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Re: False positive "doesn't match the target pattern" error

From: Alejandro Colomar
Subject: Re: False positive "doesn't match the target pattern" error
Date: Mon, 22 Aug 2022 20:08:13 +0200
User-agent: Mozilla/5.0 (X11; Linux x86_64; rv:102.0) Gecko/20100101 Thunderbird/102.1.2

Hi David, Ingo,

For others starting to read this thread now, it started here:

On 8/22/22 16:46, David A. Wheeler wrote:

On Aug 22, 2022, at 12:02 AM, Alejandro Colomar <alx.manpages@gmail.com> wrote:

Hi David,

On 8/22/22 04:45, David A. Wheeler wrote:
On Aug 20, 2022, at 11:35 AM, Alejandro Colomar <alx.manpages@gmail.com> wrote:
I'd say there is:  make(1) treats file names as text strings, not really file 
names, for most of its operations.  As an example, foo/ and foo/. are different 
targets.  I don't see why ./bar and bar should be the same.  Consistency is 
essential; otherwise, what to expect?  Why does make(1) need to special-case a 
leading ./ ?
Because treating "./foo" and "foo" as different files is likely to lead to 
endless footguns.
Consistency is nice, but making something easy to use *correctly* is more important. I have no 
problem with special-casing "./XXX" as a synonym for "XXX"; anything else would 
be *unexpected* (if for no other reason than backwards compatibility).
As far as "foo/" vs. "foo/.", it's *much* less common to have directories as 
prerequisites or targets, so not handling them with special conveniences seems quite reasonable.

Is it so *much* less common?  I never really knew that make(1) treats ./foo and 
foo as the same thing until this bug report.  make(1) is (almost) very 
consistent in that it handles text, and not really file names.  But _all_ 
non-phony targets should declare a dependency like '|$$(@D)/', unless you can 
guarantee that it already exists by the time you'll try to create the file 
(e.g., when the file depends on another file in the same dir).

My Makefiles are plagued with that dependency, but a correctly-written Makefile 
shouldn't even notice that ./ is trimmed.

I also try to do that, but I think it'd backwards-incompatible if GNU make 
changed its current behavior.
I suspect a lot of makefiles would quietly work incorrectly if that change was 

Yeah, I guess the bug is resolving ./, and also that we will live forever with that bug.

Do other make(1) implementations trim this leading ./?

I tried on OpenBSD, and it seems to do that and more; it seems to be resolving symlinks and .. (physically, although I'm not yet sure of what it does to .. after segments of the path that don't exist). It doesn't seem to be documented, and also doesn't seem to be obvious in the source code (I can't find any realpath(3) calls, nor '..').

I wrote a program that behaves similar to how I think BSD make(1) behaves, after testing it a little bit:

$ cat canonicalizepath.c
#include <bsd/string.h>
#include <err.h>
#include <stddef.h>
#include <stdio.h>
#include <stdlib.h>
#include <string.h>

char *canonicalizepath(const char *path);

main(int argc, char *argv[])
        int   ret;
        char *p;

        if (argc < 2)
                errx(EXIT_FAILURE, "missing operand");

        ret = EXIT_SUCCESS;

        for (ptrdiff_t i = 1; i < argc; i++) {
                p = canonicalizepath(argv[i]);
                if (!p) {
                        ret = EXIT_FAILURE;
                        warn("%s", argv[1]);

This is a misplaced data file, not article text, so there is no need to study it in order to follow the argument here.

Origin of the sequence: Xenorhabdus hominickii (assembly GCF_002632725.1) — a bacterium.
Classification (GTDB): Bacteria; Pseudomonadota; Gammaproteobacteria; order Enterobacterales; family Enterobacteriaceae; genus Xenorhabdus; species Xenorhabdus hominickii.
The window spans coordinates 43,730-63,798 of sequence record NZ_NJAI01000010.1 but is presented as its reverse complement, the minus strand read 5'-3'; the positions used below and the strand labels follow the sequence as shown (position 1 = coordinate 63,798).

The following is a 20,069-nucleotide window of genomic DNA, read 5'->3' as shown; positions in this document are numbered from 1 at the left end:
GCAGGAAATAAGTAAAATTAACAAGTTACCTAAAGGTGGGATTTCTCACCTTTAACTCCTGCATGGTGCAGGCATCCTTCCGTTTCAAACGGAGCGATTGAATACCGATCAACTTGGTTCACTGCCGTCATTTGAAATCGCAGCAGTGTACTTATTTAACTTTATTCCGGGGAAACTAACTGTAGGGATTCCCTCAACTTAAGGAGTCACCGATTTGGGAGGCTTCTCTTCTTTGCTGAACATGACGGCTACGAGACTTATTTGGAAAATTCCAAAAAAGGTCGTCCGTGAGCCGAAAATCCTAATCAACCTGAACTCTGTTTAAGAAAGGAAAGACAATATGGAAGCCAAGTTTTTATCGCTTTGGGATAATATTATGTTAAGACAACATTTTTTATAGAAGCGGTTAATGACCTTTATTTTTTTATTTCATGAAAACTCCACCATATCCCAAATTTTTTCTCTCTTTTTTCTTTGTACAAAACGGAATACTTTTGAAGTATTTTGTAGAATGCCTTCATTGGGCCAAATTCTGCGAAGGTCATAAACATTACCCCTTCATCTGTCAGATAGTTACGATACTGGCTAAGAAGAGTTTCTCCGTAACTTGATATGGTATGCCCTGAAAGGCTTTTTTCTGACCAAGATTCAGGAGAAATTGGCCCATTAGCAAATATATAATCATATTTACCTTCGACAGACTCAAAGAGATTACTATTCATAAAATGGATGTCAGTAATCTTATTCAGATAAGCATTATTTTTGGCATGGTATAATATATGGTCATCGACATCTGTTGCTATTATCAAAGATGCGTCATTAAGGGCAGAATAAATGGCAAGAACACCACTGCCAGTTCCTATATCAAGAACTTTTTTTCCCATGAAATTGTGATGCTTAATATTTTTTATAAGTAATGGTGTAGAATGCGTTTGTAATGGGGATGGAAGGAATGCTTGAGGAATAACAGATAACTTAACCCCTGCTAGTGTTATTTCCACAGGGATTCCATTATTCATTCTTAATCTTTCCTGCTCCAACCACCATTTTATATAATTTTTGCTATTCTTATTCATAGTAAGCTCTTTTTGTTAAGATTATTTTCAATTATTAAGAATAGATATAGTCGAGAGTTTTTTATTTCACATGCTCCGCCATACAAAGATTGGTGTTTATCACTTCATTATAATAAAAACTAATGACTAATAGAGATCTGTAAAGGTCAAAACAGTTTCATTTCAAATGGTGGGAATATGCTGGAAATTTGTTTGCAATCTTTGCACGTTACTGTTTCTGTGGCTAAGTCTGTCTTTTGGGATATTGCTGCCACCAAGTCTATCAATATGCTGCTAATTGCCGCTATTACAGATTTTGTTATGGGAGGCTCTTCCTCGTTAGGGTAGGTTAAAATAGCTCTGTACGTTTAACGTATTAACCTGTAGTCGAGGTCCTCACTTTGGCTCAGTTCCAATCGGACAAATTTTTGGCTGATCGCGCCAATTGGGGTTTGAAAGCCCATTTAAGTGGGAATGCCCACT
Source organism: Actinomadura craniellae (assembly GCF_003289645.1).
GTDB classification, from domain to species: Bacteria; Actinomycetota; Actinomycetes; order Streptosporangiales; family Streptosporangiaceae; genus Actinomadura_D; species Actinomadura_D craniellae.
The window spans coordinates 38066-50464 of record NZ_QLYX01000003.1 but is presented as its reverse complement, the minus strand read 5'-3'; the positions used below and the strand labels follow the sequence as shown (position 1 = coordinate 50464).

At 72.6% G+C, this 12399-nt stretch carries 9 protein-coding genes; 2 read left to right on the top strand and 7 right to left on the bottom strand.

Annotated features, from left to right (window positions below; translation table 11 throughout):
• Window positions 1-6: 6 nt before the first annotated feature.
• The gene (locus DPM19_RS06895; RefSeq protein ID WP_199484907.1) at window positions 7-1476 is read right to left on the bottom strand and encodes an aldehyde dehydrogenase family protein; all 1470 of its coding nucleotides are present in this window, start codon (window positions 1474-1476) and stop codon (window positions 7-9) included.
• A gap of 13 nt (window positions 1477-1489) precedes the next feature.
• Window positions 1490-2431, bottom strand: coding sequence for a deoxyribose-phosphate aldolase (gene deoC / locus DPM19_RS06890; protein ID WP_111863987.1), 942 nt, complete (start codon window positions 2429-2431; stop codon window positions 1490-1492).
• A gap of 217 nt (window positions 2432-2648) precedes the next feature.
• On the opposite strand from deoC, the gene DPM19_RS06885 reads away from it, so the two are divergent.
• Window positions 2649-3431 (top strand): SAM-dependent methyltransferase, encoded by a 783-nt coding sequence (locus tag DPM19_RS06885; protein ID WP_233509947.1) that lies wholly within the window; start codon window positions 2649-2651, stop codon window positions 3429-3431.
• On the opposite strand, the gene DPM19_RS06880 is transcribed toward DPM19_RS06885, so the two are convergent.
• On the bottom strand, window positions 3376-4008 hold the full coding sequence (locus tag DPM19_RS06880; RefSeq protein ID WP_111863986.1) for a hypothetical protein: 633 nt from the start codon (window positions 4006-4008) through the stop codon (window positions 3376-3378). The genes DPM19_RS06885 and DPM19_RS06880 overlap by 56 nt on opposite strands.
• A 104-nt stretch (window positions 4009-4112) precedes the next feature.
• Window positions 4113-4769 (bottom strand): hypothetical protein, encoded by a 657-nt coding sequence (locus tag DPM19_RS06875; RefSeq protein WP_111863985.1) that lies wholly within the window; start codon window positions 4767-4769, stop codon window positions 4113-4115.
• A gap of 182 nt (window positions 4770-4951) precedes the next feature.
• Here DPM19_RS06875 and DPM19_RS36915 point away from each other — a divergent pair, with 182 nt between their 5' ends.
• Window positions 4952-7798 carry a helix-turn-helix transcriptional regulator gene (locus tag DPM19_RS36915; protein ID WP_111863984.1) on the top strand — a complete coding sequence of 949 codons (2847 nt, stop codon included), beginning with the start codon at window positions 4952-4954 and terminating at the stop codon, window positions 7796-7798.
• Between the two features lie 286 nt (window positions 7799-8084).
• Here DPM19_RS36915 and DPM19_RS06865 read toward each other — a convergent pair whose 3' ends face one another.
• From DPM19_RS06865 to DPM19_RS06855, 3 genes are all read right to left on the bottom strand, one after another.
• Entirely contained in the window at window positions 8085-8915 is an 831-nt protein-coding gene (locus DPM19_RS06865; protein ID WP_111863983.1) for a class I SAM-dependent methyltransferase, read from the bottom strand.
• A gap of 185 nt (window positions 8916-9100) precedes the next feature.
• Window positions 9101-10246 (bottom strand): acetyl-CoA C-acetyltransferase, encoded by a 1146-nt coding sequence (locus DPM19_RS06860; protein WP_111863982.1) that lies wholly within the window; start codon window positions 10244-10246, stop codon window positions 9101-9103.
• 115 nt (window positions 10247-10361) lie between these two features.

} else {


char *
canonicalizepath(const char *path)
        char *cpy, *end, *sep, *p, *ret;
        size_t len;

        cpy = strdup(path);
        if (!cpy)
                return NULL;

        end = cpy + strlen(cpy);
        sep = end;

        do {
                *sep = '\0';

                p = realpath(cpy, NULL);
                if (p)
                        goto found;

                sep = strrchr(cpy, '/');
        } while (sep);

        sep = cpy;
        len = end - sep + 1;
        if (p)
                len += strlen(p);

        ret = malloc(len);
        if (!ret)
                goto fail;

        ret[0] = '\0';

        if (p)
                strlcat(ret, p, len);
        for (char *q = sep; q < end; q++) {
                if (*q == '\0')
                        *q = '/';
        strlcat(ret, sep, len);

        return ret;

alx@asus5775:~/tmp$ ./canonicalizepath .
alx@asus5775:~/tmp$ ./canonicalizepath ./foo/../asd
alx@asus5775:~/tmp$ ./canonicalizepath ./asd
alx@asus5775:~/tmp$ ./canonicalizepath asd
alx@asus5775:~/tmp$ ./canonicalizepath canonicalizepath
alx@asus5775:~/tmp$ ./canonicalizepath /home/../tmp/../../etc/

I don't think me want GNU make(1) to behave like that.

Ingo, do you know how your make(1) behaves with respect to '..', '//', '.', and symlinks? Is that documented anywhere?

No idea. However, I took a quick look at the POSIX make specification:

The POSIX specification for make is notoriously underpowered.
It doesn't say anything about whether or not ./FOO is the same as FOO.
It refers to files by PRECEDING them with "./", e.g.
"By default, the following files shall be tried in sequence: ./makefile and 
./Makefile. If neither ./makefile or ./Makefile are found, other implementation-defined 
files may also be tried. [XSI]   On XSI-conformant systems, the additional files 
./s.makefile, SCCS/s.makefile, ./s.Makefile, and SCCS/s.Makefile shall also be 
I interpret that as an expectation that adding "./" is expected to have the same
result if the filename starts with an alphabetic character, but that's
just my reading and not directly supported.

That refers to the input file, and not to targets within the DAG, AFAICS.



Alejandro Colomar

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